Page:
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J Heart Lung Transplant. 2005 Nov;24(11):1834-43. Epub 2005 Jun 20.

The Copenhagen National Lung Transplant Group: survival after single lung, double lung, and heart-lung transplantation.

Author information

1
Division of Lung Transplantation, Department of Medicine, Hjertecentret, Rigshospitalet, University of Copenhagen, Copenhagen, Denmark. cmburton@doctors.net.uk

Abstract

OBJECTIVE:

To review the 13-year clinical experience of a single center's adult lung transplantation program.

METHODS:

From January 1992 to December 2003, 369 lung transplantations were performed on 362 patients. Single lung transplantation was performed in 234 cases, double lung transplantation in 113 cases (comprising en-bloc double lung transplantation in 44 cases and bilateral sequential lung transplantation in 69 cases), heart-lung transplantation in 21 cases, and lobe of lung transplantation in 1 case. Recipient diagnoses included chronic obstructive pulmonary disease (COPD) (n = 175), alpha1 antitrypsin (alpha1AT) deficiency (n = 86), cystic fibrosis (n = 36), pulmonary fibrosis (n = 20), Eisenmenger syndrome and secondary pulmonary hypertension (n = 24), primary pulmonary hypertension (n = 8), sarcoidosis (n = 7), silicosis (n = 4), bronchiectasis (n = 1), and graft-vs-host disease (n = 1).

RESULTS:

For patients surviving to discharge, the median duration of the intensive care unit stay was 3 days (1-67), and the median duration of the post-operative hospital stay was 37 days (16-144). Mortality for the entire series was 6% at 30 days and 10% at 90 days. The main causes of post-operative inpatient death were primary graft failure (41%), sepsis (29%), cardiac (15%), and hemorrhage (9%). The 1-, 3-, 5-, and 10-year actuarial survival rates for the entire series was 81%, 68%, 63%, and 36%, respectively. There were no significant differences in survival between types of transplant. No significant differences in survival were seen between alpha(1)AT deficiency and COPD patients after stratifying for age. Cox regression analysis demonstrated that age 60 years or older, donor age 50 years or older, and a recipient pre-operative body mass index of 25 or higher were independent predictors of poor survival.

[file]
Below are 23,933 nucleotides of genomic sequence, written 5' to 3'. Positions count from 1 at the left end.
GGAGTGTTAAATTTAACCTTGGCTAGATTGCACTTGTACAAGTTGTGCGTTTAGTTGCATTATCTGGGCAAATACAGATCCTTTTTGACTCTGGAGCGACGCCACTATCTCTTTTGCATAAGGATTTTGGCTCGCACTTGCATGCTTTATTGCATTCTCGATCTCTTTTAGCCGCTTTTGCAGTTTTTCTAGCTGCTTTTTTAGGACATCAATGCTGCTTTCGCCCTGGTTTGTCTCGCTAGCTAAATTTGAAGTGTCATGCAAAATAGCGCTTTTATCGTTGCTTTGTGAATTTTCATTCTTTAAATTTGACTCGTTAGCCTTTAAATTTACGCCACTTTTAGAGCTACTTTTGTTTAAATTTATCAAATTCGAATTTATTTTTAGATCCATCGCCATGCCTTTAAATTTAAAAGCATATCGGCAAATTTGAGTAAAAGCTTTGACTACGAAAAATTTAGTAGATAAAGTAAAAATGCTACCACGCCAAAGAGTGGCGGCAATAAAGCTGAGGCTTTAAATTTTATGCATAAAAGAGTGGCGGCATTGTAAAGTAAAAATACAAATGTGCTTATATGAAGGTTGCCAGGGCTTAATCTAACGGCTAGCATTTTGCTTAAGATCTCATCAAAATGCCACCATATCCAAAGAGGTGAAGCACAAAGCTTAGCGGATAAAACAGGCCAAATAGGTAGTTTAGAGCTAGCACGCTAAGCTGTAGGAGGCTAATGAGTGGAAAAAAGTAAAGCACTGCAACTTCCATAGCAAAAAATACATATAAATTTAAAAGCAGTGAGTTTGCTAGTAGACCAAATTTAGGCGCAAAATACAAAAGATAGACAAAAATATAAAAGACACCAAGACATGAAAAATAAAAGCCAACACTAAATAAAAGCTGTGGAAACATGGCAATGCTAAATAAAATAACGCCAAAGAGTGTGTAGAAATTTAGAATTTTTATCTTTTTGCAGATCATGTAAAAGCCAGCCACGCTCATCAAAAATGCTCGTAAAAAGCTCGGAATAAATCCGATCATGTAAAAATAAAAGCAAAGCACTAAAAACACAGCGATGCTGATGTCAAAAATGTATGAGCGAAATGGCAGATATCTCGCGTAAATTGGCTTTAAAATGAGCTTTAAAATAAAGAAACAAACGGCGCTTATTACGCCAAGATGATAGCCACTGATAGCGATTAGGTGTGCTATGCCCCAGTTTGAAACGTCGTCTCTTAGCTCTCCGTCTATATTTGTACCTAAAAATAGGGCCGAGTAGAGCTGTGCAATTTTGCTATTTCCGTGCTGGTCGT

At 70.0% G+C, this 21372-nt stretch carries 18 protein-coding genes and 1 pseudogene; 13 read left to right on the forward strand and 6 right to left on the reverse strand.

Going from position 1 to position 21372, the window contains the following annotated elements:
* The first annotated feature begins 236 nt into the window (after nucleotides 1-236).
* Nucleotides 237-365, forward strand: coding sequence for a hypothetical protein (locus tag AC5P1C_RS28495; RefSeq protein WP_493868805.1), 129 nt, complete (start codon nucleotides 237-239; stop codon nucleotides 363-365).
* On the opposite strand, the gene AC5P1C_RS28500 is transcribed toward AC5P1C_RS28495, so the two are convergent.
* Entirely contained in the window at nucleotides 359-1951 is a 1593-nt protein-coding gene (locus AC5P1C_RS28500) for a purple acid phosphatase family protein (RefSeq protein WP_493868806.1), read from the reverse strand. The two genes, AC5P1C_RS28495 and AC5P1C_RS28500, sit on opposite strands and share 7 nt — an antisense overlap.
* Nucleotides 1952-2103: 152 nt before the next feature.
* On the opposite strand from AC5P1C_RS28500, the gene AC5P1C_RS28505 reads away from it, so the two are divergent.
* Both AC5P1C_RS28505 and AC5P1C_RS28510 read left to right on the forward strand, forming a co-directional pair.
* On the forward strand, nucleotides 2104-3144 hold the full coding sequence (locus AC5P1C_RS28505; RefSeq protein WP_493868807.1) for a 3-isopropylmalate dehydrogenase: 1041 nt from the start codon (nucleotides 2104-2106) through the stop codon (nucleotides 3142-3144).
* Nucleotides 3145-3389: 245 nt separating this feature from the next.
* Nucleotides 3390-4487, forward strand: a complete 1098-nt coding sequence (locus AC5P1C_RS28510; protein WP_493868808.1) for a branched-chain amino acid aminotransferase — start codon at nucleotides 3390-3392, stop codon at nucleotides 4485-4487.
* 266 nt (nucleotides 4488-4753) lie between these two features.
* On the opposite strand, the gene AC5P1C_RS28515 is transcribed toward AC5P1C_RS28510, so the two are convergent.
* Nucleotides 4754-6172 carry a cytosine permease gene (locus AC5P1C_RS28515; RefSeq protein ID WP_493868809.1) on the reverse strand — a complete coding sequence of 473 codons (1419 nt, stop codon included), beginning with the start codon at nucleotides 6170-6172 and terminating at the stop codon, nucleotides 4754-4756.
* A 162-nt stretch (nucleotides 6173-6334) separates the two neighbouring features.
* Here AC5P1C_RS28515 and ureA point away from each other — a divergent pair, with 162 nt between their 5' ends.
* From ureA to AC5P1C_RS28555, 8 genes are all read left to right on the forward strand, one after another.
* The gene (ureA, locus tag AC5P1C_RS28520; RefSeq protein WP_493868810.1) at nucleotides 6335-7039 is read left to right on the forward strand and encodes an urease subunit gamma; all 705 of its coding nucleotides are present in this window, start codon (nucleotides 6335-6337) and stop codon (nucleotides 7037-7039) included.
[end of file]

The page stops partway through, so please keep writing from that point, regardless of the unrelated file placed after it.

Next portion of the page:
CONCLUSIONS:

This center has 1-, 3-, and 5-year survival rates comparable to other high volume centers. Recipient age, pre-operative body mass index, and donor age significantly influence outcome after lung transplantation.

PMID:
16297790
DOI:
10.1016/j.healun.2005.03.001
[Indexed for MEDLINE]
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